The National Council of La Raza, an advocacy group that frames nearly every national policy debate as a Latino issue, will hear a speech from President Obama today, as the president delivers his latest sales pitch to Hispanics. La Raza regularly mirrors the White House message on a range of topics, and a careful look at the nation’s largest Hispanic advocacy organization reveals a high level of messaging coordination with the White House.
Cecilia Muñoz has served as the Obama administration’s director of intergovernmental affairs from the very beginning. Muñoz was previously La Raza’s senior vice president in charge of research, advocacy and legislation.
Her tenure at the White House has coincided with a sharp increase in federal funding for La Raza, according to a recent Judicial Watch investigation. This flow of funds has only solidified the group’s advocacy for liberal policies that solidify the Obama administration’s position among a key constituency of Hispanics.
La Raza is officially nonprofit and nonpartisan, but its president, Janet Murguía, has donated overwhelmingly to Democrats, according to the Center for Responsive Politics. And the group’s stance on policy issues consistently conforms with those of the Democratic Party.
During the past two weeks’ debt-limit debate, La Raza has opposed changes to government-run health programs for low-income families, urging lawmakers to “keep their hands off the Medicaid.”
“Never has it been so clear that the health and welfare of Latinos is at stake,” one breaking alert from La Raza warned. “Last-minute budget negotiations continue to keep Medicaid cuts on the table, keeping the insurance of Latinos and millions of other Americans on a lifeline.”
Another alert from La Raza cautioned: “With all of the talk about balancing the budget, there are too many leaders keeping quiet about the hundreds of billions of dollars at risk in the Medicaid program, an essential source of health insurance for Latino children, families, and the elderly.”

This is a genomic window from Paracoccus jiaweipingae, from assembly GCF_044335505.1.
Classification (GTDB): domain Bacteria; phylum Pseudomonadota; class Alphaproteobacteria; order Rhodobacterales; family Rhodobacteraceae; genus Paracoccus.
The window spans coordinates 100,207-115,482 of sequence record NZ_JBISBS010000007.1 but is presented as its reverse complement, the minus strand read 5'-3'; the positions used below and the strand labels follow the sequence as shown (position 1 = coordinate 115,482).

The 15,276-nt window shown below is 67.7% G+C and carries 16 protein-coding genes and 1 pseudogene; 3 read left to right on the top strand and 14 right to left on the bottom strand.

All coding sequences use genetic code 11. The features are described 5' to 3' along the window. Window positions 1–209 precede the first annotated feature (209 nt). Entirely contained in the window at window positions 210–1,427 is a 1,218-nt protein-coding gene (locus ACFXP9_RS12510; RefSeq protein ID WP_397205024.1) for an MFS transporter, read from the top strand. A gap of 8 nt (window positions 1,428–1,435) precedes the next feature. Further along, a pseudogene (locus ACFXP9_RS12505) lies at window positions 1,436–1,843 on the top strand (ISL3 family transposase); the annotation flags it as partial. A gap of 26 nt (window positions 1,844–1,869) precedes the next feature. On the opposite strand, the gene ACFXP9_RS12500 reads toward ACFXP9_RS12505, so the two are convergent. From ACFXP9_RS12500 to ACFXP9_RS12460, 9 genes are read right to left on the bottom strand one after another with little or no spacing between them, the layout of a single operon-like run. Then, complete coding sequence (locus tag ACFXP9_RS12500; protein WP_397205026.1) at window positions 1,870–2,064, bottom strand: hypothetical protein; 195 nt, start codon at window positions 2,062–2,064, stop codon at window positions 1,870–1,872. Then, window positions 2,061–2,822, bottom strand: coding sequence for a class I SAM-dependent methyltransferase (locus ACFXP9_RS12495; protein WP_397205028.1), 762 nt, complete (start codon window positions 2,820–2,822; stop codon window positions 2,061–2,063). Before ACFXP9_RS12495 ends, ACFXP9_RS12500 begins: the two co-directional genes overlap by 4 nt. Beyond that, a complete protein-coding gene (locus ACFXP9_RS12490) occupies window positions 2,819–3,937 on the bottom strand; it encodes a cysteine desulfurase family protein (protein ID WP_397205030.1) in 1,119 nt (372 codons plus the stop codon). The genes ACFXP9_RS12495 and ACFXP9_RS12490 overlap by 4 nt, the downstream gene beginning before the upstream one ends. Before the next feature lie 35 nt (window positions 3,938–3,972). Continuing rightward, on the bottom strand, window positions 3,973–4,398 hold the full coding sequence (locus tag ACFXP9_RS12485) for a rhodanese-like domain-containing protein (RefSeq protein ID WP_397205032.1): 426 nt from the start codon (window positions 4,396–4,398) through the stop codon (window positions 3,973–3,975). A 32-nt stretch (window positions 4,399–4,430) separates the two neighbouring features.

These messages align with talking points coming from the White House and congressional Democrats. Both have resisted substantive reforms to entitlement programs, including Medicaid.
La Raza has also advocated for Elizabeth Warren to run the Consumer Financial Protection Bureau. Warren, who is not Hispanic, was the subject of a June 2 policy update from La Raza that lobbied for her confirmation.
“Warren has a long history of fighting for consumers,” the update read. “She has made frequent site visits throughout the nation — including to [La Raza’s] Affiliates — to assess the fallout of the economic crisis. She knows how our families struggle. However, petty politics is rearing its ugly head once again, and some members of Congress are trying to weaken the CFPB’s influence by denying Warren’s appointment and maintaining the status quo.”
Warren, an Obama ally, ultimately lacked serious confirmation support, and last week President Obama tapped Richard Cordray instead. La Raza hasn’t commented on the White House’s course-correction.